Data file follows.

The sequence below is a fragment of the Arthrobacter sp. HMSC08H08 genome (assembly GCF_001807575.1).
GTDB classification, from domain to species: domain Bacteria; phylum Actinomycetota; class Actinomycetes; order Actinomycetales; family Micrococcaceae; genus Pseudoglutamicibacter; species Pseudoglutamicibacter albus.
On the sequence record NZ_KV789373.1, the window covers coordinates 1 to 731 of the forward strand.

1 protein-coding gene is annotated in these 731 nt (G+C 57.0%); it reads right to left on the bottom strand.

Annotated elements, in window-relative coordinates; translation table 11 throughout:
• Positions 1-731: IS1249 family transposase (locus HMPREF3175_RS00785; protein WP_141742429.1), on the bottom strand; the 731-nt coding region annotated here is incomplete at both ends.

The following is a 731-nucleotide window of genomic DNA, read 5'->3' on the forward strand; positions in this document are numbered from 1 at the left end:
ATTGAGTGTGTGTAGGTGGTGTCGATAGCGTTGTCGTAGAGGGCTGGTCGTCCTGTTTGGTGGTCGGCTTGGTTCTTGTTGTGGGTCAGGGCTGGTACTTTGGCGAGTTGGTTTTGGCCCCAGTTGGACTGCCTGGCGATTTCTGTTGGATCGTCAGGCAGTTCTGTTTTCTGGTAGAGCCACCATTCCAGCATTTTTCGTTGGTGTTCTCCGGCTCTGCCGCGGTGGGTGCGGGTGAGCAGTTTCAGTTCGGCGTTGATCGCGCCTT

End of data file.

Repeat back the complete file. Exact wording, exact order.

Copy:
The sequence below is a fragment of the Arthrobacter sp. HMSC08H08 genome (assembly GCF_001807575.1).
GTDB classification, from domain to species: domain Bacteria; phylum Actinomycetota; class Actinomycetes; order Actinomycetales; family Micrococcaceae; genus Pseudoglutamicibacter; species Pseudoglutamicibacter albus.
On the sequence record NZ_KV789373.1, the window covers coordinates 1 to 731 of the forward strand.

1 protein-coding gene is annotated in these 731 nt (G+C 57.0%); it reads right to left on the bottom strand.

Annotated elements, in window-relative coordinates; translation table 11 throughout:
• Positions 1-731: IS1249 family transposase (locus HMPREF3175_RS00785; protein WP_141742429.1), on the bottom strand; the 731-nt coding region annotated here is incomplete at both ends.

The following is a 731-nucleotide window of genomic DNA, read 5'->3' on the forward strand; positions in this document are numbered from 1 at the left end:
ATTGAGTGTGTGTAGGTGGTGTCGATAGCGTTGTCGTAGAGGGCTGGTCGTCCTGTTTGGTGGTCGGCTTGGTTCTTGTTGTGGGTCAGGGCTGGTACTTTGGCGAGTTGGTTTTGGCCCCAGTTGGACTGCCTGGCGATTTCTGTTGGATCGTCAGGCAGTTCTGTTTTCTGGTAGAGCCACCATTCCAGCATTTTTCGTTGGTGTTCTCCGGCTCTGCCGCGGTGGGTGCGGGTGAGCAGTTTCAGTTCGGCGTTGATCGCGCCTT